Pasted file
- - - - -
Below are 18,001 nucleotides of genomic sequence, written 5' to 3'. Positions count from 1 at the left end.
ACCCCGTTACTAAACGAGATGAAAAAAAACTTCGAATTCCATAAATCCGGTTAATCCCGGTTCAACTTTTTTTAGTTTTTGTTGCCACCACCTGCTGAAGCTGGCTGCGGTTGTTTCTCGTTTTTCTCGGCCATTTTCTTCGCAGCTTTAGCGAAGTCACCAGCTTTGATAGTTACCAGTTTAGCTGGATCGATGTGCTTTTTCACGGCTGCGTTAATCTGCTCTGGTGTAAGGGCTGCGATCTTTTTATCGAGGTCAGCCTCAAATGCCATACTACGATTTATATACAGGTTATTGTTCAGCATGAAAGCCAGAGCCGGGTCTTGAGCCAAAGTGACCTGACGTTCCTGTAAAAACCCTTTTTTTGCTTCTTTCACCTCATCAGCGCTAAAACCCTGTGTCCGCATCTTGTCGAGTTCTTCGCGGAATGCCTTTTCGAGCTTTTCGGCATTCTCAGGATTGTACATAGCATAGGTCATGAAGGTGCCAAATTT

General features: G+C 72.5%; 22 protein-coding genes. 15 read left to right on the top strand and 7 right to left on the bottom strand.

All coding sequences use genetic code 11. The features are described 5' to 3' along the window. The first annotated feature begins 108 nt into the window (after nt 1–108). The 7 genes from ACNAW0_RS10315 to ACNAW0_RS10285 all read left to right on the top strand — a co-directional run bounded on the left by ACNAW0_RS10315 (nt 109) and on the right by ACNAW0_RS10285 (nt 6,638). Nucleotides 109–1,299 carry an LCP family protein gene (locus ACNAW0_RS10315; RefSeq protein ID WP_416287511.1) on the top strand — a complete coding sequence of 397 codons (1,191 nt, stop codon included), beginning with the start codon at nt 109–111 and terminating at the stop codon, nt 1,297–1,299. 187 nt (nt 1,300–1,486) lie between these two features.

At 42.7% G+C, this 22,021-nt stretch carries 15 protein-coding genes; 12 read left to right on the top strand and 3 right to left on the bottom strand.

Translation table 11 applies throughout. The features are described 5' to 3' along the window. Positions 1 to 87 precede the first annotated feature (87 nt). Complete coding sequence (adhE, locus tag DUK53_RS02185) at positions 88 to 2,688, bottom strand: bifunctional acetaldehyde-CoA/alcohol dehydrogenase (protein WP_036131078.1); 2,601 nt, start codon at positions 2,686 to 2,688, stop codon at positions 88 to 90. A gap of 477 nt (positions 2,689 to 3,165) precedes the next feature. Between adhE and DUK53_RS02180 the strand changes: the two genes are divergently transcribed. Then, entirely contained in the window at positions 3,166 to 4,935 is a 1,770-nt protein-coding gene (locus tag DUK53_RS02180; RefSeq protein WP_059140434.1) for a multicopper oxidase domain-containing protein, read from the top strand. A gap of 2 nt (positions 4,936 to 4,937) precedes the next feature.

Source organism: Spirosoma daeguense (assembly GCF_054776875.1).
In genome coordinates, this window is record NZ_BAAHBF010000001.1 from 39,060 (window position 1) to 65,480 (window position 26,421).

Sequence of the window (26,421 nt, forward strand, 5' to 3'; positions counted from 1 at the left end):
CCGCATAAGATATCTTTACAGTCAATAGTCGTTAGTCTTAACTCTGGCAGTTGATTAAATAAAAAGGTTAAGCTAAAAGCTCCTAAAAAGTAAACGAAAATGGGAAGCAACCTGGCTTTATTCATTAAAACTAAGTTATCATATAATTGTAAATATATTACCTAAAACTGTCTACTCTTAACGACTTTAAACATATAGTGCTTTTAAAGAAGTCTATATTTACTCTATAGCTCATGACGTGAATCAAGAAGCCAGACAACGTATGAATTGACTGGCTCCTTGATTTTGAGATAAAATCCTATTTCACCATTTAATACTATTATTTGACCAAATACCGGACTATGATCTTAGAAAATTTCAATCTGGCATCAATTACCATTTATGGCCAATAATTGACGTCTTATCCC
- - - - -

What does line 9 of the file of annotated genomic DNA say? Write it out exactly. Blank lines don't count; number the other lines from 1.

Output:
Sequence of the window (26,421 nt, forward strand, 5' to 3'; positions counted from 1 at the left end):